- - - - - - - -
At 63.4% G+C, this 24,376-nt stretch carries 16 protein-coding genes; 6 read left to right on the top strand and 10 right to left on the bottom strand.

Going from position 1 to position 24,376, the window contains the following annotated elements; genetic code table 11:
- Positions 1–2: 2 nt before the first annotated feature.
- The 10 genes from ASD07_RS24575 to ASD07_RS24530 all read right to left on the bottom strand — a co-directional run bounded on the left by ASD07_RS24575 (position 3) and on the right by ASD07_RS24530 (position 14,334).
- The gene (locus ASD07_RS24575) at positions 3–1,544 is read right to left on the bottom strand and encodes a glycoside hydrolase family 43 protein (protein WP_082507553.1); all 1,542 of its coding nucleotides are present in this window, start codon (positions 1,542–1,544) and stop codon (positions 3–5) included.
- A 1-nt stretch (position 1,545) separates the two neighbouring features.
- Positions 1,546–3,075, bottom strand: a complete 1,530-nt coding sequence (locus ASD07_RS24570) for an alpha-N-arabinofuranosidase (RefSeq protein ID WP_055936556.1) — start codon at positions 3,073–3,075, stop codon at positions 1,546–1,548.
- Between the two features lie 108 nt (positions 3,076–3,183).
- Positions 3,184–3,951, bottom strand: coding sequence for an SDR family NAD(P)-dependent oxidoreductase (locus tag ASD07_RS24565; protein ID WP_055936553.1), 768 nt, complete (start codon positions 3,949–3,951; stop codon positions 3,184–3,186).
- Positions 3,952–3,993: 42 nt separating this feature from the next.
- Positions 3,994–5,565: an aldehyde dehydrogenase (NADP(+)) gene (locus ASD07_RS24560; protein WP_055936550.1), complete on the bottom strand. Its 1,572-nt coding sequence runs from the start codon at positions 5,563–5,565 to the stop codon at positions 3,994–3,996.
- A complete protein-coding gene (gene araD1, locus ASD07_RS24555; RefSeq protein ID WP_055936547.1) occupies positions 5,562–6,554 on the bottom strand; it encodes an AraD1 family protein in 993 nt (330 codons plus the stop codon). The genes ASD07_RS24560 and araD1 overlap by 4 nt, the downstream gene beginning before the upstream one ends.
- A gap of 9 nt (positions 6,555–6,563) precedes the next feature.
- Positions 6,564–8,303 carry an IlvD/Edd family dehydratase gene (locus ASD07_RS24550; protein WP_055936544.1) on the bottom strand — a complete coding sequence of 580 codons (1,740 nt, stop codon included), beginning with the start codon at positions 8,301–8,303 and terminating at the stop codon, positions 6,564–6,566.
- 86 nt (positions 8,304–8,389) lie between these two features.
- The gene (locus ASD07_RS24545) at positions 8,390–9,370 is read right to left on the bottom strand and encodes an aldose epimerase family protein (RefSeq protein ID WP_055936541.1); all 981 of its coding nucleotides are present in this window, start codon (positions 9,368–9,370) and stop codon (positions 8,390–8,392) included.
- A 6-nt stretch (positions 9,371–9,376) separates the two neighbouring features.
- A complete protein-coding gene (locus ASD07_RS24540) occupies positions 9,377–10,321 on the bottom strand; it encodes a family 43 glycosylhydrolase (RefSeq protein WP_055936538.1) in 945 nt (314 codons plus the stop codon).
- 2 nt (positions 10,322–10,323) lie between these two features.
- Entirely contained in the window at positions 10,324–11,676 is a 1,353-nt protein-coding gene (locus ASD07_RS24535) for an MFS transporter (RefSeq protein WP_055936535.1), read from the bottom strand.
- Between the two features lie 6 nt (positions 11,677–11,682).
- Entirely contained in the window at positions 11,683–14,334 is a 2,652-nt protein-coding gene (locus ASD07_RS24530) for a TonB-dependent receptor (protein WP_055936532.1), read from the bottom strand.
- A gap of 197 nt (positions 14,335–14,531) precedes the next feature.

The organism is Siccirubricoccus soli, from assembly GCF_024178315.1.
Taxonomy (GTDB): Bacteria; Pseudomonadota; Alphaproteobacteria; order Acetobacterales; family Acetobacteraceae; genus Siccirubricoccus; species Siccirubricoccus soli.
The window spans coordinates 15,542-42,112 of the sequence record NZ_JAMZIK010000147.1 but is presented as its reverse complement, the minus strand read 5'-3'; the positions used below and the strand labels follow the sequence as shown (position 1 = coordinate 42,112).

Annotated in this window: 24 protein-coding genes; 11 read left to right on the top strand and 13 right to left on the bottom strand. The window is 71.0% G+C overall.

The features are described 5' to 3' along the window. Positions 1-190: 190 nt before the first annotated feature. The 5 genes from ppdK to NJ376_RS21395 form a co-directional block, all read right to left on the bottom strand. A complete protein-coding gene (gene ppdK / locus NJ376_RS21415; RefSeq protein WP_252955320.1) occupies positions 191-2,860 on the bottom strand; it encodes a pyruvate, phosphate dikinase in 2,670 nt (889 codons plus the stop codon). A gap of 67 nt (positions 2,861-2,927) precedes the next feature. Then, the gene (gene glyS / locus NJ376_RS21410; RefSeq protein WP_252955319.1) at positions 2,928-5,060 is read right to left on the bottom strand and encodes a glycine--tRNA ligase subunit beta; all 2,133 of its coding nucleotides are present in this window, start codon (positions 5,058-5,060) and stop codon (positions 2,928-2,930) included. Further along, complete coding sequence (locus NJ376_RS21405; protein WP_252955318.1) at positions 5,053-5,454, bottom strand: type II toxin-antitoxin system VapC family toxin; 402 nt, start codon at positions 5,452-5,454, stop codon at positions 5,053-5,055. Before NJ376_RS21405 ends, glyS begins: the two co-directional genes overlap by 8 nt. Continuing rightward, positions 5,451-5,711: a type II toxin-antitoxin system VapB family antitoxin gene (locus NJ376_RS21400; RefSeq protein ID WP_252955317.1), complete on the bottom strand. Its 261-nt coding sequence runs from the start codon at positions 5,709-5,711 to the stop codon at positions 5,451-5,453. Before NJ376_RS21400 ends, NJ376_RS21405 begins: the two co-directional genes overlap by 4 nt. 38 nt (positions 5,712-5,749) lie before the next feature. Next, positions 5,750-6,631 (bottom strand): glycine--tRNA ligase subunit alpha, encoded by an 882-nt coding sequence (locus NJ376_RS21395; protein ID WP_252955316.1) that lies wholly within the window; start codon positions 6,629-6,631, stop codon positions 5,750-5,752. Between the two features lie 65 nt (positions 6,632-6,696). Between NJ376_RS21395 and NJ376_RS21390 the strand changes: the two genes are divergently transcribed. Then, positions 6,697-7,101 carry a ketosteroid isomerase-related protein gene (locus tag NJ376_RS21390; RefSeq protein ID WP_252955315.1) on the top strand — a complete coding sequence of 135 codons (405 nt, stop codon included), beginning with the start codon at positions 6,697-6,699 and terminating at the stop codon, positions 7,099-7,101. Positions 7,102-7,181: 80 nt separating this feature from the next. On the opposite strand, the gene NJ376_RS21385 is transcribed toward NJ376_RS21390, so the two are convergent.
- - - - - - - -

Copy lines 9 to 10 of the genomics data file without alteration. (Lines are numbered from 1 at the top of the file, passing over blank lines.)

- Positions 3,184–3,951, bottom strand: coding sequence for an SDR family NAD(P)-dependent oxidoreductase (locus tag ASD07_RS24565; protein ID WP_055936553.1), 768 nt, complete (start codon positions 3,949–3,951; stop codon positions 3,184–3,186).
- Positions 3,952–3,993: 42 nt separating this feature from the next.